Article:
"BAMPTON is a small ancient market town, chiefly built of stone, in the deep valley of the small river Batherm, about a mile above its confluence with the Exe, 6½ miles N. of Tiverton, and 9 miles S.W. of Wivelscombe. Its parish contains 2049 inhabitants, and 7785 acres of land, divided into the Eastern, Western, Petton, and Town Quarters, and comprising the hamlets of PETTON and SHILLINGFORD; many scattered farm-houses, &c., and several extensive limestone quarries. . . . The sheep bred in this neighbourhood are remarkable for their size, and great numbers of them are sold at Bampton fairs. The woollen trade was formerly carried on here, but it began to decline in 1772, and was given up many years ago. . . . John Collins, Esq., who is about to erect a mansion at Wonham, is now lord of the manor; and at the court leet, a portreeve, bailiff, &c., are appointed; but the parish is all freehold, and belongs to many other proprietors, the largest of whom are, S.T. Lucas, Esq., C. Rowliffe, Esq., Dr. Troyte, the Trustees of the late Lord Rolle, Thos. Daniel, Esq., H. and R. Badcock, Esqrs., M.B. Bere, Esq., the Nutcombe family, and J. Brown, Esq. Hy. Badcock has a pleasant seat here, called Combhead. The Church (St. Michael) is a large ancient structure, with a tower and six bells. . . . Petton Chapel, about four miles N.E. of the town, is a small chapel of ease, which was built in 1847; but that at Shillingford has been delapidated many years. . . ." [From White's Devonshire Directory (1850)]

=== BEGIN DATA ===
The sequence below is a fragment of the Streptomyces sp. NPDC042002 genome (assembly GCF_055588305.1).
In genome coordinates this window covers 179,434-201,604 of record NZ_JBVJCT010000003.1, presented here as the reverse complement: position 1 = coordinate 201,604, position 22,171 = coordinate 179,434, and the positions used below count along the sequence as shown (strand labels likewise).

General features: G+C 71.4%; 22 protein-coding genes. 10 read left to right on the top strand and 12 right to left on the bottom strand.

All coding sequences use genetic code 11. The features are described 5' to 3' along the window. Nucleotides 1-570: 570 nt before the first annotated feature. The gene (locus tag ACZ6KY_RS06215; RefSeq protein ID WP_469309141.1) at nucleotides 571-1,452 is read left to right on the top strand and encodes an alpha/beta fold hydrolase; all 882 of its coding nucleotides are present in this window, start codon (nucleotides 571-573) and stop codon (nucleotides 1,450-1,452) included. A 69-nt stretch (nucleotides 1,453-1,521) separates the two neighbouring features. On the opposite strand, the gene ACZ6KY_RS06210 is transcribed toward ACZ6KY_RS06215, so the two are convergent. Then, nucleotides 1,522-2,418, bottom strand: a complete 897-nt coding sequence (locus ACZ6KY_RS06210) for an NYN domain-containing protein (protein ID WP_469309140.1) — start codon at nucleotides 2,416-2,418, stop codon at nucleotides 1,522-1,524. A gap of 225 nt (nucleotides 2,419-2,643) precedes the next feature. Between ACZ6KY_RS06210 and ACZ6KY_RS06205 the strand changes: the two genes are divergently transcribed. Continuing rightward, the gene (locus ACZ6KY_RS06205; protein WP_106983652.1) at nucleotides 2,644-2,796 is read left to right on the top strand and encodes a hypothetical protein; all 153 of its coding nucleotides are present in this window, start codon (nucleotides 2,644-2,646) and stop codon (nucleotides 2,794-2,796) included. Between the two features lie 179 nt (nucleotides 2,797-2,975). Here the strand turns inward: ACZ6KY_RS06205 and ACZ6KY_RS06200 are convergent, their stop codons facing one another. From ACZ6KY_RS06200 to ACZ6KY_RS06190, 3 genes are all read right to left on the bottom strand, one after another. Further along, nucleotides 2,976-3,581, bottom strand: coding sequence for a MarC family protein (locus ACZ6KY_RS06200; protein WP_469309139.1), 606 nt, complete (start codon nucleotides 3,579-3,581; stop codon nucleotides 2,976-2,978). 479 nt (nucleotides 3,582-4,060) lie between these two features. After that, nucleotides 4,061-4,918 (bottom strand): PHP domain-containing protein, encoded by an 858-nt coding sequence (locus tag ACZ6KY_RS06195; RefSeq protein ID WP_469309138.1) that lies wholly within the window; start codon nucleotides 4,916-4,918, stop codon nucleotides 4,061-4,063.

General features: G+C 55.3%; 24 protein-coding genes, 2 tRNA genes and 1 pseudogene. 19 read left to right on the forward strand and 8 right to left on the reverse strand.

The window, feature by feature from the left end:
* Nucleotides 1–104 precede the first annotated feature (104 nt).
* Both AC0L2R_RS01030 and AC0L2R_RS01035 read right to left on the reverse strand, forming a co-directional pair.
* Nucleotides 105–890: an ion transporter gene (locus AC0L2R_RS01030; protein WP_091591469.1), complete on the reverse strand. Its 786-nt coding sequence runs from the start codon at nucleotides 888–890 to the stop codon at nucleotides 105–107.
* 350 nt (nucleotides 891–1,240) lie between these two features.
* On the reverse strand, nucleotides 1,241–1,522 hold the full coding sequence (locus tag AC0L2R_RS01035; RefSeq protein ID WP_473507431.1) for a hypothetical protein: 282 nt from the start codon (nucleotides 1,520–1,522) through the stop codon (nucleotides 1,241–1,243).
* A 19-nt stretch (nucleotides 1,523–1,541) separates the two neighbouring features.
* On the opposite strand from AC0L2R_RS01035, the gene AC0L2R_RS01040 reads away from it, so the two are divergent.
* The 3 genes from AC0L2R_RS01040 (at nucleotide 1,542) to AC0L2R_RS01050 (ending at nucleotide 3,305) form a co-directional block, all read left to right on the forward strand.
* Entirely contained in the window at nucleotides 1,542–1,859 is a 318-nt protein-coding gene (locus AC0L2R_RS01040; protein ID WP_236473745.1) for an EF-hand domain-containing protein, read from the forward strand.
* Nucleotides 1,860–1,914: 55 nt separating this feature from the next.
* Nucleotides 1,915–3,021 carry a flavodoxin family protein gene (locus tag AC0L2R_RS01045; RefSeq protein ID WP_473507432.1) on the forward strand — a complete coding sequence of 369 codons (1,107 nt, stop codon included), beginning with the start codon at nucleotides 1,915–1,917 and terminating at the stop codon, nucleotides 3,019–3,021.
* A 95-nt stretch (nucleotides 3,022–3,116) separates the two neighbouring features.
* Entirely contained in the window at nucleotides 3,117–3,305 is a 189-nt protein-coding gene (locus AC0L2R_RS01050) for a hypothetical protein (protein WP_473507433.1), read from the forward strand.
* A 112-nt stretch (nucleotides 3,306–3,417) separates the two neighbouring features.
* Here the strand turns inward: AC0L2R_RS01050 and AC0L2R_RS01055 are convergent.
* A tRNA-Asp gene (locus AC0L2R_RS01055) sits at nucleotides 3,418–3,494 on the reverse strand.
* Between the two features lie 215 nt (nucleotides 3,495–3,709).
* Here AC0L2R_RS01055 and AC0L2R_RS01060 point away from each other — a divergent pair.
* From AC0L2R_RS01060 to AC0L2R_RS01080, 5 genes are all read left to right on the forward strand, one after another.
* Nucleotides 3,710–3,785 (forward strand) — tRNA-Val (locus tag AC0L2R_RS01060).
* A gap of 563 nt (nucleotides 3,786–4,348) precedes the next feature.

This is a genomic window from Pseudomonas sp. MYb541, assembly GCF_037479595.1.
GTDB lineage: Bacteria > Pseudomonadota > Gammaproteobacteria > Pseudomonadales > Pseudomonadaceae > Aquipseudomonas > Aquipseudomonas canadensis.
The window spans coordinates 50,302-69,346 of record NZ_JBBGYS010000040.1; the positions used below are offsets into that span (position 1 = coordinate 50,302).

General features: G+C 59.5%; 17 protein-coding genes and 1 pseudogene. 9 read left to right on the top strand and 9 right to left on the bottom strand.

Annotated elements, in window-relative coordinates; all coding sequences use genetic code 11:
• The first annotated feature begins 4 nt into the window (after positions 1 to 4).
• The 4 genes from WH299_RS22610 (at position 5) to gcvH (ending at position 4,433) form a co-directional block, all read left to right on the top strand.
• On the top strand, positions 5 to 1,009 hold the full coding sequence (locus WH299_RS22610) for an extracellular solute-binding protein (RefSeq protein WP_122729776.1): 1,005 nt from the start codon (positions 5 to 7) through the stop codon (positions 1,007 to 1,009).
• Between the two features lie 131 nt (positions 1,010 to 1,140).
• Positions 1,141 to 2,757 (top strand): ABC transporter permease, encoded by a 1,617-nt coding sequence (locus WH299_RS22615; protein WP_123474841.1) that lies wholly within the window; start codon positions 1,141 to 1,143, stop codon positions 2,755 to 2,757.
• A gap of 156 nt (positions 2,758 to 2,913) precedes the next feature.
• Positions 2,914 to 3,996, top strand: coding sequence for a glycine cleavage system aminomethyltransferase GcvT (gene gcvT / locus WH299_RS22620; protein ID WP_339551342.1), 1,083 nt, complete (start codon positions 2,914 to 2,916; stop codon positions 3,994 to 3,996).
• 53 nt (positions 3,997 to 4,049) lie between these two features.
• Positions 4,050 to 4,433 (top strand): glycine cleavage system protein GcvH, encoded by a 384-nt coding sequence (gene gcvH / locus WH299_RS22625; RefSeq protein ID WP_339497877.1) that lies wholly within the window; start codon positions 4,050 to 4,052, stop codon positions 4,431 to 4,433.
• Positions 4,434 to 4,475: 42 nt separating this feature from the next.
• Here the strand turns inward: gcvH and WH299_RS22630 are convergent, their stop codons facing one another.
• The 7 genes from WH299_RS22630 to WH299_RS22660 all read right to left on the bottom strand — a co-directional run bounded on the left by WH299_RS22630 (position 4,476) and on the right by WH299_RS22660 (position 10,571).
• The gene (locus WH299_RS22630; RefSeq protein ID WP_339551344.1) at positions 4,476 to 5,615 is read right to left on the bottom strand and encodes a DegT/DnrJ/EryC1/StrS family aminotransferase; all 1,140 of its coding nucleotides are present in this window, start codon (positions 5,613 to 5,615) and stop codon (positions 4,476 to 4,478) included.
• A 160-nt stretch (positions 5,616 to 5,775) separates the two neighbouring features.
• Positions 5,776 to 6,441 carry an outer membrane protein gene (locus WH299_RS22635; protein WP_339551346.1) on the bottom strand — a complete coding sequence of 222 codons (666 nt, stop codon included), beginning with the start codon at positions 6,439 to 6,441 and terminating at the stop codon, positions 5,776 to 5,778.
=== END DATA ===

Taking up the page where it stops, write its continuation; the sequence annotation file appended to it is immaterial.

A parish in Bampton Hundred, the Archdeaconry and the Diocese of Exeter.